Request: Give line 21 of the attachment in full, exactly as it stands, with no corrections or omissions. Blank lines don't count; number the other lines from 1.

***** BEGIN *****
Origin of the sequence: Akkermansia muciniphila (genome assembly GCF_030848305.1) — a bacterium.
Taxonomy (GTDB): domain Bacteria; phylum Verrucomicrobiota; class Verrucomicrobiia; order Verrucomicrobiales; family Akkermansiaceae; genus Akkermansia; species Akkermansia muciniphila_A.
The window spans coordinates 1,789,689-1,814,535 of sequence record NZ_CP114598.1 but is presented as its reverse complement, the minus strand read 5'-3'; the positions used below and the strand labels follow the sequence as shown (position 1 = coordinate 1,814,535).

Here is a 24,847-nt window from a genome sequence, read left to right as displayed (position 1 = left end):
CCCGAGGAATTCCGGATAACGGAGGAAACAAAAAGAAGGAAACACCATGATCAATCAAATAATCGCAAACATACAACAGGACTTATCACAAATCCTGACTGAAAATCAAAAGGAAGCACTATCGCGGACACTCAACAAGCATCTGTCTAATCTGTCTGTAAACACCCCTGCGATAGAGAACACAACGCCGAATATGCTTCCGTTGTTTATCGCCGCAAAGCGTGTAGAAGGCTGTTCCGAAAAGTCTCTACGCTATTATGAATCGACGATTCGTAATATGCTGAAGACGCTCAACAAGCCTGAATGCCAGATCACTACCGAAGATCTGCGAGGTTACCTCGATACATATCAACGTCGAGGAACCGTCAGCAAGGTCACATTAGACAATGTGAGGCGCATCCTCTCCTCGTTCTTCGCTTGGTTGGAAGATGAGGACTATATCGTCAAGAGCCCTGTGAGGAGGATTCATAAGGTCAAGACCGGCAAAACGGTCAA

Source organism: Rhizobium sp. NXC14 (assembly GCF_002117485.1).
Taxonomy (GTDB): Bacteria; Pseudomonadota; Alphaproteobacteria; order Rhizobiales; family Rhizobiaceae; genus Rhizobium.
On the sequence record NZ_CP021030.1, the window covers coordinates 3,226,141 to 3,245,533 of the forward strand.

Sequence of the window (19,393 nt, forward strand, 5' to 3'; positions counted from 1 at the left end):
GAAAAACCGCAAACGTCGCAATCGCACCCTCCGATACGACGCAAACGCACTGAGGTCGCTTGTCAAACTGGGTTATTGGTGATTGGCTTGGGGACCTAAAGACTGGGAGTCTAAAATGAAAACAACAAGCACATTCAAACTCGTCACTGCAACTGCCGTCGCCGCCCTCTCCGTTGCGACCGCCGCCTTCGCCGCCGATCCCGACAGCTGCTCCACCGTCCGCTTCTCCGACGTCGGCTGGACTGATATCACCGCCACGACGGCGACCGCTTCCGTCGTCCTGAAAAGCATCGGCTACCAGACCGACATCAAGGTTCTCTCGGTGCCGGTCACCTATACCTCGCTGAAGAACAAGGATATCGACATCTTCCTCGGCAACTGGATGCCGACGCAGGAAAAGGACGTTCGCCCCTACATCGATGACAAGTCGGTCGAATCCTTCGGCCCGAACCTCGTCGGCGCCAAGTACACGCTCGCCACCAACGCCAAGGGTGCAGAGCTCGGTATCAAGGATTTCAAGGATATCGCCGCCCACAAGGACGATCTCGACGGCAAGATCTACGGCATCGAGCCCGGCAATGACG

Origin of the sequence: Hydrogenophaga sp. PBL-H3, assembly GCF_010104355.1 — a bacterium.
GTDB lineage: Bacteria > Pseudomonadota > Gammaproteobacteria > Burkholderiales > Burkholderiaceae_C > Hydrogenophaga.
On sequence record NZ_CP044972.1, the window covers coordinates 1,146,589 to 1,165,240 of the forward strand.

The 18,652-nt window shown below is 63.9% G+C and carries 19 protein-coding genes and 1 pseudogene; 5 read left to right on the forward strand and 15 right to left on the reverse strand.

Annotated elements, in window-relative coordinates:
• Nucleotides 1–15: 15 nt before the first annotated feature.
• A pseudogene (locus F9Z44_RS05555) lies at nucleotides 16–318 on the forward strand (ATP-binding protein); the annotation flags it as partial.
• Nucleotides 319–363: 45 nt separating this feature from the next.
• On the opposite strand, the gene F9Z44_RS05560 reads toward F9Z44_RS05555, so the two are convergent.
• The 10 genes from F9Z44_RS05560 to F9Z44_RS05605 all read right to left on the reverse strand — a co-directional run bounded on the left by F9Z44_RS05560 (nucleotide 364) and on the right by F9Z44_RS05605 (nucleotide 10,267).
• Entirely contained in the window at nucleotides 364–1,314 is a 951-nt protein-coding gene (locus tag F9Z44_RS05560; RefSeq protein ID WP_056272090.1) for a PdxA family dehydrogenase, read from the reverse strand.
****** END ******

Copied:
• Entirely contained in the window at nucleotides 364–1,314 is a 951-nt protein-coding gene (locus tag F9Z44_RS05560; RefSeq protein ID WP_056272090.1) for a PdxA family dehydrogenase, read from the reverse strand.